Sharon Taylor believes co-operative councils are leading the way: “We are creating lifelong opportunities to get back in the local economy and there is groundbreaking work to ensure those opportunities remain, like ensuring a Living Wage and continuous training to make economic opportunities sustainable.

“Co-op councils are leading on local economy supported by regeneration towards a thriving local economy. There is no point in lovely shiny buildings without jobs and a vibrant economy. We have to work in a holistic way so the whole of a regeneration project works and is sustainable in the longer term.”

And it is not just other co-op councils which help – the Co-operative Group also contributes. “We can call on them for help so we talk to them a lot. Local co-op branches have also taken a great interest.”

Nor is the new model limited to the Co-operative Party. “Labour councillors not signed up to the Co-operative Party also operate on co-op principles,” says Cllr Taylor. “We have an absolute commitment to working and engaging with everybody but there is a distinct difference to co-op principles which delivers and informs what we do.

“We find it really useful to have this set of values we can check back with. We would not insist every councillor was Labour/co-op – we take each application on its merits and reassure ourselves that commitment is there.”

But this is only the beginning. “It’s still a challenge,” she says, “and we have to work on that as hard as we can. The setting up of co-operative councils was part of our response to that but we are still in a country where we have food banks and there is a lot of work to do.”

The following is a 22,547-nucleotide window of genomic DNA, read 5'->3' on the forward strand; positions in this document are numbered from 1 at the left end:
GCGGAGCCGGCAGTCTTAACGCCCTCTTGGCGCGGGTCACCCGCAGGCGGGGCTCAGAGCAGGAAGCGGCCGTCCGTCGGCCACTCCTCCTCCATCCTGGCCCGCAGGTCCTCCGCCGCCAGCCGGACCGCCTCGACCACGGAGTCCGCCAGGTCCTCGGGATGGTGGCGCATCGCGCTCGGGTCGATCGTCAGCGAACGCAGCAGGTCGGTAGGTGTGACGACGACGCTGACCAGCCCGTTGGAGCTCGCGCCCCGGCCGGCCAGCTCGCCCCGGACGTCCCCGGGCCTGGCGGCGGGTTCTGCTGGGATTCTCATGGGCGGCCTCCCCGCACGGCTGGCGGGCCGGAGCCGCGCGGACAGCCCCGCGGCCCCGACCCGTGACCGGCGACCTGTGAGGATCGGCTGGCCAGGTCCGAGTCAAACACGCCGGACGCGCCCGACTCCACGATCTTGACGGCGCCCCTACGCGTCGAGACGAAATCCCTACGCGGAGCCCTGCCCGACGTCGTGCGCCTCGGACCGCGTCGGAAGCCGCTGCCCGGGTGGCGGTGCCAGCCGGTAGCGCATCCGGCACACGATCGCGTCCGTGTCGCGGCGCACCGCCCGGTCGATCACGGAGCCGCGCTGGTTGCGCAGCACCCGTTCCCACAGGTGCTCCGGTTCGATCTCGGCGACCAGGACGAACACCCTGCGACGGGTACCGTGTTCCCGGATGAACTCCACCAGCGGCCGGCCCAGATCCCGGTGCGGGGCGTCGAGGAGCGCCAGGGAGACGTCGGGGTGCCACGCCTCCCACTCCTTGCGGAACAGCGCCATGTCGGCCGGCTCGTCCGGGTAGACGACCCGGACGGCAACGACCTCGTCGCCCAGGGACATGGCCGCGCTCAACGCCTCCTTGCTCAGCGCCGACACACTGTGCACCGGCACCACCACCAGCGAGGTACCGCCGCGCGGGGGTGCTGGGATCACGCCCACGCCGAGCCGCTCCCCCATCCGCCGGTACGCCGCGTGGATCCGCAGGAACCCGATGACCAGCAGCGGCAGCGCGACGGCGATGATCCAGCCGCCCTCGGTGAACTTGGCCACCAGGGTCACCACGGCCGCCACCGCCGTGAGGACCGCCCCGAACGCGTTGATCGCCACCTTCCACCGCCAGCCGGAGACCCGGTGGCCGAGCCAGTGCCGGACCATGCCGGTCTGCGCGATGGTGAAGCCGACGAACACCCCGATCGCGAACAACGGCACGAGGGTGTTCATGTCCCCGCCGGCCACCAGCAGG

Case study: Building a future in Cardiff

Regeneration plans for Cardiff’s Central Square will create ‘more and better jobs’

Cardiff became a co-op council in 2014 and now has a corporate plan “connected to the citizens and communities of Cardiff”.

Cllr Peter Bradbury, a member of CCIN’s executive oversight committee and Cardiff’s cabinet member for community development, co-operatives and social enterprise, says the council wanted a bottom-up solution to austerity, and gives the example of housing services.

“We set up a co-op housing scheme where local tenants are in charge of procuring repairs, collecting rents, doing things a different way,” he says.

“There has been a lot of work around social services, making the most of the assets we have. On issues like heritage, we work with local universities, communities and public sector partners.”

The council consults the public before setting its budget in February. “We are clear about our priorities for taking the city forward and tackling inequality,” says Cllr Bradbury. “Supporting vulnerable people, creating more and better paid jobs and working together to transform services.

Councillor Peter Bradbury

“We are investing £168m to modernise our schools, and our focus on improving performance has helped GCSE results improve by 10% since 2012.

“On social care, we have backed our commitment to supporting vulnerable people, spending around £91m on adult social services and £137m on social services. We provide over 13,000 social homes for people in most need, and recently signed a contract to deliver another 1,400 affordable homes in the city.

“We have worked with our partners to make 2,320 offers of accommodation to help those affected by the UK government’s welfare reforms.”

Regeneration work in Central Square has created more and better-paid jobs, he adds, alongside a new bus interchange, a local development plan and the proposed £1.2bn Cardiff Capital Region City Deal. And efficiencies are being made, while services are transformed, he says.

“Our community hubs are a great example, where a number of different partners offer a range of services all under one roof. This improves access to services and helps us save money.

“In the face of increased demand for our services and rapidly reducing budgets we are delivering for the city. We are open and honest about difficult choices but we champion fairness to deliver best outcomes based on co-op values.”